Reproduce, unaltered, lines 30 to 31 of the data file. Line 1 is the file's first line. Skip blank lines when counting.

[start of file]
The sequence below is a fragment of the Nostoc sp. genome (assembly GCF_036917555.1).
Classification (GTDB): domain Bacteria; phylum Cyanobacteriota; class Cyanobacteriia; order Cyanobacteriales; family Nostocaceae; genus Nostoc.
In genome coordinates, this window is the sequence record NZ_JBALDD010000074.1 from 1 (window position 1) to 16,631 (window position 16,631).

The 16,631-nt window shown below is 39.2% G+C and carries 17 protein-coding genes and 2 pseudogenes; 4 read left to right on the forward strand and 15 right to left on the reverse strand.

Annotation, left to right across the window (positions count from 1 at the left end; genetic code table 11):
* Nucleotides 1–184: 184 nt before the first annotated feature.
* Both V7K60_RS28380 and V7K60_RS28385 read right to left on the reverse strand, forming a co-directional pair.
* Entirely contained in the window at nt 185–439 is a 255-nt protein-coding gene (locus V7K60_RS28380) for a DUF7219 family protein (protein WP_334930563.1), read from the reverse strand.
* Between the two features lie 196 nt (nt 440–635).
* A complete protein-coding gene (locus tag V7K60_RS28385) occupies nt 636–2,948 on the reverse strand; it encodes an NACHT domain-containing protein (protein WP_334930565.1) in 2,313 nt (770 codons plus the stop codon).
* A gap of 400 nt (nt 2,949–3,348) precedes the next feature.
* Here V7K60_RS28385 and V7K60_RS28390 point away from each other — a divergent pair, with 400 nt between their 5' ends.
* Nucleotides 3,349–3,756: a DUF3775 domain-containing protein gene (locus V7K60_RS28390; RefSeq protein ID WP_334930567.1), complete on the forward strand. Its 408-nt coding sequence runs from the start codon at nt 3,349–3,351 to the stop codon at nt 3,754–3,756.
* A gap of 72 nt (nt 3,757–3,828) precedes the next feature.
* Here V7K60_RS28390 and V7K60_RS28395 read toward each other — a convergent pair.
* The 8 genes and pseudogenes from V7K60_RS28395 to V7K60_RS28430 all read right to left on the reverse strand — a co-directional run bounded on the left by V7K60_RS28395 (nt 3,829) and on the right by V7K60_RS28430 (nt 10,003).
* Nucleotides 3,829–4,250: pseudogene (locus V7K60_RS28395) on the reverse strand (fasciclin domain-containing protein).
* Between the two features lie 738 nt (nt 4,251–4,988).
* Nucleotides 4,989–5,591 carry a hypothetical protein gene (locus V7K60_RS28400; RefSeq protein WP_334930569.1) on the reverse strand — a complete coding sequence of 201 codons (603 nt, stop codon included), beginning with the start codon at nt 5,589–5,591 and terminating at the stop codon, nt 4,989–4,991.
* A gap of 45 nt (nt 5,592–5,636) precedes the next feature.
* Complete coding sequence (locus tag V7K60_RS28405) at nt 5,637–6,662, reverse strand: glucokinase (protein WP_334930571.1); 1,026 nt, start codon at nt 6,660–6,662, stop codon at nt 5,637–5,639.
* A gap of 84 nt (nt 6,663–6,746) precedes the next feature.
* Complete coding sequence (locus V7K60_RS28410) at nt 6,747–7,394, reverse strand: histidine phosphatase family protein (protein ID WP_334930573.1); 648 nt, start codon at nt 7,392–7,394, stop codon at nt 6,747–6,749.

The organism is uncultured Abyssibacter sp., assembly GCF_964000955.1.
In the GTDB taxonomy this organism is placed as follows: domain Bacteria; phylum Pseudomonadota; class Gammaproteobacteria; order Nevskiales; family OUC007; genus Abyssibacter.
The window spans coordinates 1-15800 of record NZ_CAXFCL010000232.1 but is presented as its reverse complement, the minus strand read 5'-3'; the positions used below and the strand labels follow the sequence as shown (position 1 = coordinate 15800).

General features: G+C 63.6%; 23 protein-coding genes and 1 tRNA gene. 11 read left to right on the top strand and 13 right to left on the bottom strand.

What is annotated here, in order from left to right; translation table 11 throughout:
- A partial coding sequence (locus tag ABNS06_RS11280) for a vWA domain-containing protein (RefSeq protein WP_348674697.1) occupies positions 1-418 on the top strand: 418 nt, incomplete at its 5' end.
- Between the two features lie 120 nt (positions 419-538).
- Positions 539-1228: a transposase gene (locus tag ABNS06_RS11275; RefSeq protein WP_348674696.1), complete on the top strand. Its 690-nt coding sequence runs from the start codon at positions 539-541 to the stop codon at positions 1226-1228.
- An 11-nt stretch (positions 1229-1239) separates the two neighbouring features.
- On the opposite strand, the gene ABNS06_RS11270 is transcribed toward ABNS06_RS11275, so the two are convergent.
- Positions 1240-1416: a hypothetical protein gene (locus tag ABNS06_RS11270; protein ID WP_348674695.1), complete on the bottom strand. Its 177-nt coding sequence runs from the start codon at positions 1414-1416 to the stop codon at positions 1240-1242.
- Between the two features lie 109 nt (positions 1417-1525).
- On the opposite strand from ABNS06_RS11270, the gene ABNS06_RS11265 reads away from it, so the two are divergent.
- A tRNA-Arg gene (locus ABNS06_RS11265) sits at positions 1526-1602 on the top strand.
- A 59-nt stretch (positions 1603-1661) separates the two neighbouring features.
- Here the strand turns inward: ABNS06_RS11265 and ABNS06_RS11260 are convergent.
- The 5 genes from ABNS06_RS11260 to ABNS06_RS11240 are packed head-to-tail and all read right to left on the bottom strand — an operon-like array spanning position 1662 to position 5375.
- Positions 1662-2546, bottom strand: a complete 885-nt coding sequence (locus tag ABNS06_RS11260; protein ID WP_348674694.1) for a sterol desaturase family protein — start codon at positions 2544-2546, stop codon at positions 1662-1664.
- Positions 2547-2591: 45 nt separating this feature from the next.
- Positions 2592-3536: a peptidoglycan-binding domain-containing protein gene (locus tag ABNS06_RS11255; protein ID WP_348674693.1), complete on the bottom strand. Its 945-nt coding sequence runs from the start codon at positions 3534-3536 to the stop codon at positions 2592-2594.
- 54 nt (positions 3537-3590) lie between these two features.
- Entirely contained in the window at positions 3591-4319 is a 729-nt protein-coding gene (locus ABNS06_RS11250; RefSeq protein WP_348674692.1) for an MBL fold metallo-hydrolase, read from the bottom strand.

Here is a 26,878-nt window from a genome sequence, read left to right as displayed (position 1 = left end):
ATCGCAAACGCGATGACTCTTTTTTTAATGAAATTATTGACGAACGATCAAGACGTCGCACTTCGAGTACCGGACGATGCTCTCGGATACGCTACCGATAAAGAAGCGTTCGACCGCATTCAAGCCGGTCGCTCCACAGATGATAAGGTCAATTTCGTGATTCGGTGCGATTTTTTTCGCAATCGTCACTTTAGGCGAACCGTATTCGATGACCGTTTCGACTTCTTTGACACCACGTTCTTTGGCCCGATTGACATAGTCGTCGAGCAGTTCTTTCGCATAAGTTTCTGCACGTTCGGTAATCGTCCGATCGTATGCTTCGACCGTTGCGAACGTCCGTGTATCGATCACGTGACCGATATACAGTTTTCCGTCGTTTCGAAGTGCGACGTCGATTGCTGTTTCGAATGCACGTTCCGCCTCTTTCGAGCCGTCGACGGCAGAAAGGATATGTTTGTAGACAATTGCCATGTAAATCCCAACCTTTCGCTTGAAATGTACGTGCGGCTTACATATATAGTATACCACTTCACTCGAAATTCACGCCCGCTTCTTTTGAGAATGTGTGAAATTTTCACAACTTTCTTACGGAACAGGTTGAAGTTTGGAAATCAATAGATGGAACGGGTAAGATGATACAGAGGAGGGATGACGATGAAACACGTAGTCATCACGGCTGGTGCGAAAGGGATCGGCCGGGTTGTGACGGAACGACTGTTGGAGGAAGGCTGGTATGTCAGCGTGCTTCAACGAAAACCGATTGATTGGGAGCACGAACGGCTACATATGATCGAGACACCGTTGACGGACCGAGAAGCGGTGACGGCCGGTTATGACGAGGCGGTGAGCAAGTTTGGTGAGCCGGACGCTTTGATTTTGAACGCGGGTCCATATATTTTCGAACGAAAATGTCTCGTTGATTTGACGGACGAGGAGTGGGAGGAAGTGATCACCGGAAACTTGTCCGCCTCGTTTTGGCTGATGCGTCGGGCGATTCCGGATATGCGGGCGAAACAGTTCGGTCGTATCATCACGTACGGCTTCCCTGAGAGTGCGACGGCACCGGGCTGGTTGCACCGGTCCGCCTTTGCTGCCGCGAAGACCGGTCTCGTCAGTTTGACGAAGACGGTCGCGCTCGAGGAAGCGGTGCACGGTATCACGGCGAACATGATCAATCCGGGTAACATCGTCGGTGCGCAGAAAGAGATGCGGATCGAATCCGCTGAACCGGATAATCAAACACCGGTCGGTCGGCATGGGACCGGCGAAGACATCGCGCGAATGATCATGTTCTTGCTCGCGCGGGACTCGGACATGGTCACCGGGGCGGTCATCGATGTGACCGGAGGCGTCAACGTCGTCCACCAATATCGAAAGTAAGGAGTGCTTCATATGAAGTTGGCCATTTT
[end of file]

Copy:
- Between the two features lie 120 nt (positions 419-538).
- Positions 539-1228: a transposase gene (locus tag ABNS06_RS11275; RefSeq protein WP_348674696.1), complete on the top strand. Its 690-nt coding sequence runs from the start codon at positions 539-541 to the stop codon at positions 1226-1228.